To its credit, the Journal named the two reasons most everyone would be talking about over the following week. But, neither of those points were new to investors. We do not think the majority of investors awakened on February the 2nd and suddenly discovered the potential for rising inflation and political tensions; risks that had already been identified and talked-about for some time.
Either we are wrong, and investors as a whole just discovered inflation and political tension, or the suddenness and magnitude of the downturn experienced over the last two weeks is largely driven by emotion and herding mentality. Either way, we believe fundamentals and drivers of long-term value will cut through the noise over time.
The behaviors that have caused a significant downward swing are mirror images of the behaviors that contributed to markets rising so significantly and persistently for much of the prior few months. In our third-quarter 2017 commentary, published in October, we discussed the growing popularity of momentum as an indicator of investor over-optimism:
The popularity of Momentum as a stand-alone investment strategy exemplifies the current state of investor sentiment: “Just keep doing what has worked and expect it to continue.”
Up to that point in 2017, MTUM - an ETF (exchange-traded fund) tracking momentum - had increased in price by 29%. Since then, it has increased in price by another 4.01%. Yet, the size of the fund (i.e. its total Assets Under Management) has grown by 150%. This means that the vast majority of the ETF’s overall growth has come from purchases by investors expecting more of the same but ending up with relatively little.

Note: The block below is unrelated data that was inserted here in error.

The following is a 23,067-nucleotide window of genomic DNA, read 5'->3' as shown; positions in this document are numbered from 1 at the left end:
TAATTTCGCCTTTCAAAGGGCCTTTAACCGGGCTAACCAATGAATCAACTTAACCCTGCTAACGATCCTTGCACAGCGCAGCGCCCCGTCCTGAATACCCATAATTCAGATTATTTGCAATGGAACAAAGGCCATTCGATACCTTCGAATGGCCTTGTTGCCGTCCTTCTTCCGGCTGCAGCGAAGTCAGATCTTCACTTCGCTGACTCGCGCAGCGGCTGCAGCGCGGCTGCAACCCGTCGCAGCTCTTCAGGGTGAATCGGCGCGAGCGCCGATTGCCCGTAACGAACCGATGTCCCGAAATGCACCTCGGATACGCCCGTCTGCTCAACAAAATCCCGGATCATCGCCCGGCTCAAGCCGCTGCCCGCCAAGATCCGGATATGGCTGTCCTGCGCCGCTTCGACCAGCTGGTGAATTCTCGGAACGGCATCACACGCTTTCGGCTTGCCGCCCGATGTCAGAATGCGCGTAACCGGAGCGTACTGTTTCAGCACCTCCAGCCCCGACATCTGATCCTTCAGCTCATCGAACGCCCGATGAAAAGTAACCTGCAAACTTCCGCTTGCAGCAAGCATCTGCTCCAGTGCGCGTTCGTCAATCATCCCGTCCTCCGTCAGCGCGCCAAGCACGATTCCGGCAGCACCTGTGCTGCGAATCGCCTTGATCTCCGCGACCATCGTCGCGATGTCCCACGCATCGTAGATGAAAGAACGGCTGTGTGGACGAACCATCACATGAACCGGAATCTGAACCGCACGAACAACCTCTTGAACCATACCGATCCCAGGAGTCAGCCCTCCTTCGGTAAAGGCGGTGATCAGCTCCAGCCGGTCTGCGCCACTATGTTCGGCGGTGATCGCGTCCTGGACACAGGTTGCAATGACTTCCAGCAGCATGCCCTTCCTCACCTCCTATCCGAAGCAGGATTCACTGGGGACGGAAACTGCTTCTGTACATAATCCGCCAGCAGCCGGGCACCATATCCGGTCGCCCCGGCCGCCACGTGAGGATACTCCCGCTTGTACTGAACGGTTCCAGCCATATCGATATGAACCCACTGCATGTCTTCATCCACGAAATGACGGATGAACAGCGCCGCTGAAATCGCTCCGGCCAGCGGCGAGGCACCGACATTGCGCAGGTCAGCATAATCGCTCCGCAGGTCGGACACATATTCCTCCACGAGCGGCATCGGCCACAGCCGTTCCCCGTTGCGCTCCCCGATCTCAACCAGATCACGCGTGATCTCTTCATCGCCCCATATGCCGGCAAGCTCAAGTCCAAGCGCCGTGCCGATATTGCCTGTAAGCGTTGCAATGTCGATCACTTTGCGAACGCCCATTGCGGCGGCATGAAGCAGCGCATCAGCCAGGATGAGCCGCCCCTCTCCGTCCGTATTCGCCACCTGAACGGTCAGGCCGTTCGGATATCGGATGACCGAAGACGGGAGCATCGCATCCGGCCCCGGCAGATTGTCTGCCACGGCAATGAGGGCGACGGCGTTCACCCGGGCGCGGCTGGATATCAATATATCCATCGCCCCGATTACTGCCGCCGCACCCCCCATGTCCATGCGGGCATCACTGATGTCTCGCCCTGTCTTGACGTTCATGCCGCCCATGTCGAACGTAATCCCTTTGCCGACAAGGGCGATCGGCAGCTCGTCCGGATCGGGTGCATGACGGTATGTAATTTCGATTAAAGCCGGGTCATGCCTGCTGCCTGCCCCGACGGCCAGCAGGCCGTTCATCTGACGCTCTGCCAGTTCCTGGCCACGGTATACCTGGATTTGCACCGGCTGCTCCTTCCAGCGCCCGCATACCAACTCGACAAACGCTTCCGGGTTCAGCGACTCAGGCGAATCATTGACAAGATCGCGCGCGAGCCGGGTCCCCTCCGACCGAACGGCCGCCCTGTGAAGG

Strategies like momentum are most attractive to investors after they have produced significant gains, and at a point when almost everyone is nearly-certain that the good times are here to stay. By January, most major indicators of investor sentiment were at or near record levels, meaning that the vast of majority of investors believed with a good degree of certainty the bull market would continue.
In this case, investors’ certainty about market strength resulted from continual reward for a simple, repetitive action:
buy -> price increases -> buy -> price increases -> buy… etc.
Markets have been in a positive feedback loop for so long that many investors had become conditioned to expect nothing else. Now, we are experiencing something else.
The Broader Context: The current downturn may feel like a moment of historical significance, but historically the S&P 500 has been 10% or more below its most-recent high almost 1/3rd of the time (see chart below). Yet, over rolling 5-year periods since 1950, the total price change in the index has only remained below -10% (or about -2% annualized), 9% of the time.